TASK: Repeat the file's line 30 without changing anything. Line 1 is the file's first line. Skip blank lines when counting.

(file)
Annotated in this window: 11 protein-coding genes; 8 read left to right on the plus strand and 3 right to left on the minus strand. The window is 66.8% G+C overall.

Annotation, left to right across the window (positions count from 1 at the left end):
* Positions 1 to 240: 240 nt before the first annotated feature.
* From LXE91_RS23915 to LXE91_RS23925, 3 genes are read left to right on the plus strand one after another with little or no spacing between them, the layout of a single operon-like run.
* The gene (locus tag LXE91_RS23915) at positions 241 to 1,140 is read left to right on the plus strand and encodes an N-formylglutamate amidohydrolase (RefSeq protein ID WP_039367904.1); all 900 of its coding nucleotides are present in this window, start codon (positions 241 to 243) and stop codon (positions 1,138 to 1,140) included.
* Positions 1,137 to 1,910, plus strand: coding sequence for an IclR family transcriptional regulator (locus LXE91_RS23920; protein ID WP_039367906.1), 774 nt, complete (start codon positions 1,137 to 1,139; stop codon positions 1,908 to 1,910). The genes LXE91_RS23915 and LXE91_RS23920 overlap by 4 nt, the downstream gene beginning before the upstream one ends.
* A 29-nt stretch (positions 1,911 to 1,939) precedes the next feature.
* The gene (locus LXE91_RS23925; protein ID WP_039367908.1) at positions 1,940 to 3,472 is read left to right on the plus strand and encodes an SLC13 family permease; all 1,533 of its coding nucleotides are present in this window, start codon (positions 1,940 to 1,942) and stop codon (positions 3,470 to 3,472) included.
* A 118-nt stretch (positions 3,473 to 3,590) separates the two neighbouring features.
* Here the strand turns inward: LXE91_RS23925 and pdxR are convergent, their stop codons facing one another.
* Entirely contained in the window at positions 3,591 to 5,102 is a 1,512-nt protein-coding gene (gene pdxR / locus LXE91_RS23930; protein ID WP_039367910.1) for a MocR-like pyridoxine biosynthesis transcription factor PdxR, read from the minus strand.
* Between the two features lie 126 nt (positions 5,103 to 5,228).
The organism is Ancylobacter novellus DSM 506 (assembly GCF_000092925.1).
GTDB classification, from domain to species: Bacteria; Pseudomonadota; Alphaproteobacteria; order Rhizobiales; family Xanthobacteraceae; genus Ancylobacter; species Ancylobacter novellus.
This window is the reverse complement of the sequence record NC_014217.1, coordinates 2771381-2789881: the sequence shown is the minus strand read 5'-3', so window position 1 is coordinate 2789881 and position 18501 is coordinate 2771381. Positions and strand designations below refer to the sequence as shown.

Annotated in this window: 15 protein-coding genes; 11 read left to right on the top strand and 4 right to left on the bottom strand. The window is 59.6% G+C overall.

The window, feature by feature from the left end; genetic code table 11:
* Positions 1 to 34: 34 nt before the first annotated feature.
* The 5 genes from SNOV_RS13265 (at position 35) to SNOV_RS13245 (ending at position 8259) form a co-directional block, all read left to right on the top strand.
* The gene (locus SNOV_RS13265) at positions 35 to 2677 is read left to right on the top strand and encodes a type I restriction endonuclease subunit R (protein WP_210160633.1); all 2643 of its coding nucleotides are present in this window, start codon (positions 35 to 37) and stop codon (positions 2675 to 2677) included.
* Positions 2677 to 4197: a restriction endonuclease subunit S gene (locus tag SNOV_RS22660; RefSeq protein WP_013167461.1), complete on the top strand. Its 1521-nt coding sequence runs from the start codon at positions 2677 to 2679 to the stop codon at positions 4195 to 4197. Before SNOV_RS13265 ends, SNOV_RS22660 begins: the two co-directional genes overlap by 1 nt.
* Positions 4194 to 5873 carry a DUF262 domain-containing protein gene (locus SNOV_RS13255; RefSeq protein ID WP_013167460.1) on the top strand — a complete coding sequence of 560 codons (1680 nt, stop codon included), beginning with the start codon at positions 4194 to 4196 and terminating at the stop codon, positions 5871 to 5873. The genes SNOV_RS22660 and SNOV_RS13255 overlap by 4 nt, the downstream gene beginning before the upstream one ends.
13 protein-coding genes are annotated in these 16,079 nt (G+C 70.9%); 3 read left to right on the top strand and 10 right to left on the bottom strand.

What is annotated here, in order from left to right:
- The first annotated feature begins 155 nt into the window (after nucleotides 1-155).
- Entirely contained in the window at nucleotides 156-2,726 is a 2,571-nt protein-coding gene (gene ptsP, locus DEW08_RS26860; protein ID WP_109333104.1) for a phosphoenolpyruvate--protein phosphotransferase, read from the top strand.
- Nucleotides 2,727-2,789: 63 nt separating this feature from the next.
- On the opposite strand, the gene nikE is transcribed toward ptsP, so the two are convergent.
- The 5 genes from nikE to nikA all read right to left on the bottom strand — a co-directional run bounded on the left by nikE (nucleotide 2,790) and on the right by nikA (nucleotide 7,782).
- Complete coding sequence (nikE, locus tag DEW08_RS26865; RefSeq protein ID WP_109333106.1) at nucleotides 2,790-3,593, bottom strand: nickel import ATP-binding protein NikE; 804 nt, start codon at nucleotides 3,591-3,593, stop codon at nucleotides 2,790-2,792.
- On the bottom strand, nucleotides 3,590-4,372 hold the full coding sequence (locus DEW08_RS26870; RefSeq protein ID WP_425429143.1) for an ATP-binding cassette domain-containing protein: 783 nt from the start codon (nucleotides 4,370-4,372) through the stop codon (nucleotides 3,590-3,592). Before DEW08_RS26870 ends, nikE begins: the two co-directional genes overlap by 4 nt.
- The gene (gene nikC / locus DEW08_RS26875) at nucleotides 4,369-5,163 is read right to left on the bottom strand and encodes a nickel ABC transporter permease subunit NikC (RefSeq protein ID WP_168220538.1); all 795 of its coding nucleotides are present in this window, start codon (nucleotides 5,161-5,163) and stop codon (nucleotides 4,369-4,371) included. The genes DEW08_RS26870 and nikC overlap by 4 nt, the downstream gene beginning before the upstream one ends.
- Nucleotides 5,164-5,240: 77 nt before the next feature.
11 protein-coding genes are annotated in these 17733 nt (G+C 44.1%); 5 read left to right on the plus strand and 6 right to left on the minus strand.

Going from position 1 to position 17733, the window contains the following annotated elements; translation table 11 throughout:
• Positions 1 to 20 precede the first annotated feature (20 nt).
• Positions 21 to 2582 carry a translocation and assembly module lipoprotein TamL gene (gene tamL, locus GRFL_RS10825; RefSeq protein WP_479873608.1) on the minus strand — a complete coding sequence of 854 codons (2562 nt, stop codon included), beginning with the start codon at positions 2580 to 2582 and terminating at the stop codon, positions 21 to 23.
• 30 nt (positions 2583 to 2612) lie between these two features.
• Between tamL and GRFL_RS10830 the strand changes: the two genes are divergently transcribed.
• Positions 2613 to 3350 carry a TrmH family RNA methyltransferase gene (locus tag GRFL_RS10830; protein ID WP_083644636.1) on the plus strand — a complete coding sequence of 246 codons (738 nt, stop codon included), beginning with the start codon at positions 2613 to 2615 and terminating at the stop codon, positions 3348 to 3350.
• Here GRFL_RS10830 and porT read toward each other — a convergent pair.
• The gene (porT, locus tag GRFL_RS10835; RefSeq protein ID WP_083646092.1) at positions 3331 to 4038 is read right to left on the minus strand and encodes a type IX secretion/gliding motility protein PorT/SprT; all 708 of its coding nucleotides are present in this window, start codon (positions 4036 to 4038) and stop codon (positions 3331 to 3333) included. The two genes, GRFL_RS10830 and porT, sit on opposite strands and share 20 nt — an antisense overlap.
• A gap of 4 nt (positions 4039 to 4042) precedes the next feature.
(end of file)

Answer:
- Complete coding sequence (nikE, locus tag DEW08_RS26865; RefSeq protein ID WP_109333106.1) at nucleotides 2,790-3,593, bottom strand: nickel import ATP-binding protein NikE; 804 nt, start codon at nucleotides 3,591-3,593, stop codon at nucleotides 2,790-2,792.